Objectives: There is increasing evidence that chronic pancreatitis (CP) is a risk factor for osteoporotic fracture, but data on males with CP and fracture prevalence are sparse. We determined the association of sex and age using a large Veterans Administration database. Methods: This was a retrospective analysis (1998-2007). Patients with CP (International Classification of Diseases code 577.1) and control subjects (without CP) were identified after exclusions and fracture prevalence (vertebral, hip, and wrist) were recorded. Results: 453,912 Veterans Administration patients were identified (control subjects: 450,655 and patients with CP: 3257). Mean ages of control subjects and CP were 53.6 and 54.2 years (P < 0.014). Patients with CP had higher odds ratios of total fractures (2.35; 95% confidence interval [CI], 2.00-2.77), vertebral fracture 2.11 (95% CI, 1.44-3.01), hip fracture 3.49 (95% CI, 2.78-4.38), and wrist fracture 1.68 (95% CI, 1.29-2.18) when compared with control subjects. After adjusting for age group and etiology, patients with CP had increased odds of total fractures, vertebral fractures, and hip fractures (P < 0.05). Conclusions: In this male-predominate Veterans Administration study, patients with CP were at increased risk of osteoporotic fractures. The risk was higher for hip fracture (>3 times) in patients with CP compared with control subjects. All patients with CP older than 45 years, irrespective of sex, should be screened for bone mineral density loss.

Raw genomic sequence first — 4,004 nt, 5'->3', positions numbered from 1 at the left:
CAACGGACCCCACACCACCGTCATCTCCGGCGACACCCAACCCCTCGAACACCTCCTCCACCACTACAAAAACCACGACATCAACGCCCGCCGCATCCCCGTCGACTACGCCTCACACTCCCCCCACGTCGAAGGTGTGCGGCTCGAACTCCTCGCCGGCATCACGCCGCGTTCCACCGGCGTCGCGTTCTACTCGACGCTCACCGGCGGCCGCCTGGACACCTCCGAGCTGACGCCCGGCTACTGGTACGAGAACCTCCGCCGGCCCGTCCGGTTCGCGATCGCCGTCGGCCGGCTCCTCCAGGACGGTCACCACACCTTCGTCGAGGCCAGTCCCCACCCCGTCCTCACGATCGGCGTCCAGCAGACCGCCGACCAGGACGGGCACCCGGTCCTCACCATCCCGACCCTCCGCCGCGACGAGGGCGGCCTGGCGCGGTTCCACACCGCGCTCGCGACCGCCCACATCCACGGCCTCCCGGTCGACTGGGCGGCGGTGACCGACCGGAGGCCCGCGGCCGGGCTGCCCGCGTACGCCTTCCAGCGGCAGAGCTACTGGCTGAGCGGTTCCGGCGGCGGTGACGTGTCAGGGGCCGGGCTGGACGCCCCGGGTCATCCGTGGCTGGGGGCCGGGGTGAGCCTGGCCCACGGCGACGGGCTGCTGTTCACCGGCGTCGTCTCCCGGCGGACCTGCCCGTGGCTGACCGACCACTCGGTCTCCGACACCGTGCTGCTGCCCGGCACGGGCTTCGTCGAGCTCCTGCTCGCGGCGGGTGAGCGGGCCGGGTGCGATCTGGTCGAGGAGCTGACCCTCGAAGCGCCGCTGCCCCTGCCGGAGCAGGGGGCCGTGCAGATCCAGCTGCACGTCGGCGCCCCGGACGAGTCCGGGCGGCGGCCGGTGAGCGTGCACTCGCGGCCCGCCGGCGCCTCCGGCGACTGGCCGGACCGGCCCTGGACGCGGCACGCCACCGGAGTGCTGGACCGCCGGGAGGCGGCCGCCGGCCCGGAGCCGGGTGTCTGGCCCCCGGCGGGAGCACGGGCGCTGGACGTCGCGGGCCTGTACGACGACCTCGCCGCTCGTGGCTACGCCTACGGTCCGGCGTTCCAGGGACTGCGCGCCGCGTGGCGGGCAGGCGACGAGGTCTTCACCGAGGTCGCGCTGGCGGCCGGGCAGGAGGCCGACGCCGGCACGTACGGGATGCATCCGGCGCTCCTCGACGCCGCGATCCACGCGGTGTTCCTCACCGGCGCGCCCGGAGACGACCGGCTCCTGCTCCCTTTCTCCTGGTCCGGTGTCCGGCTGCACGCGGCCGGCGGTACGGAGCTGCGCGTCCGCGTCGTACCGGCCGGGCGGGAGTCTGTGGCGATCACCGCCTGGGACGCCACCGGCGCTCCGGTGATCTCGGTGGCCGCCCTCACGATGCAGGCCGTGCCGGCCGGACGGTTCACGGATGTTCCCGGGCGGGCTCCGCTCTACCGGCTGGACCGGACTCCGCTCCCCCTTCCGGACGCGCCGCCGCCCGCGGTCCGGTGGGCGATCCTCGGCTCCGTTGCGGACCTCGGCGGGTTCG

|Number of pages||7|
|State||Published - 2016|
Bibliographical notePublisher Copyright:
Copyright © 2015 Wolters Kluwer Health, Inc. All rights reserved.
- Chronic pancreatitis
- Fracture risk
- Metabolic bone disease
ASJC Scopus subject areas
- Internal Medicine
- Endocrinology, Diabetes and Metabolism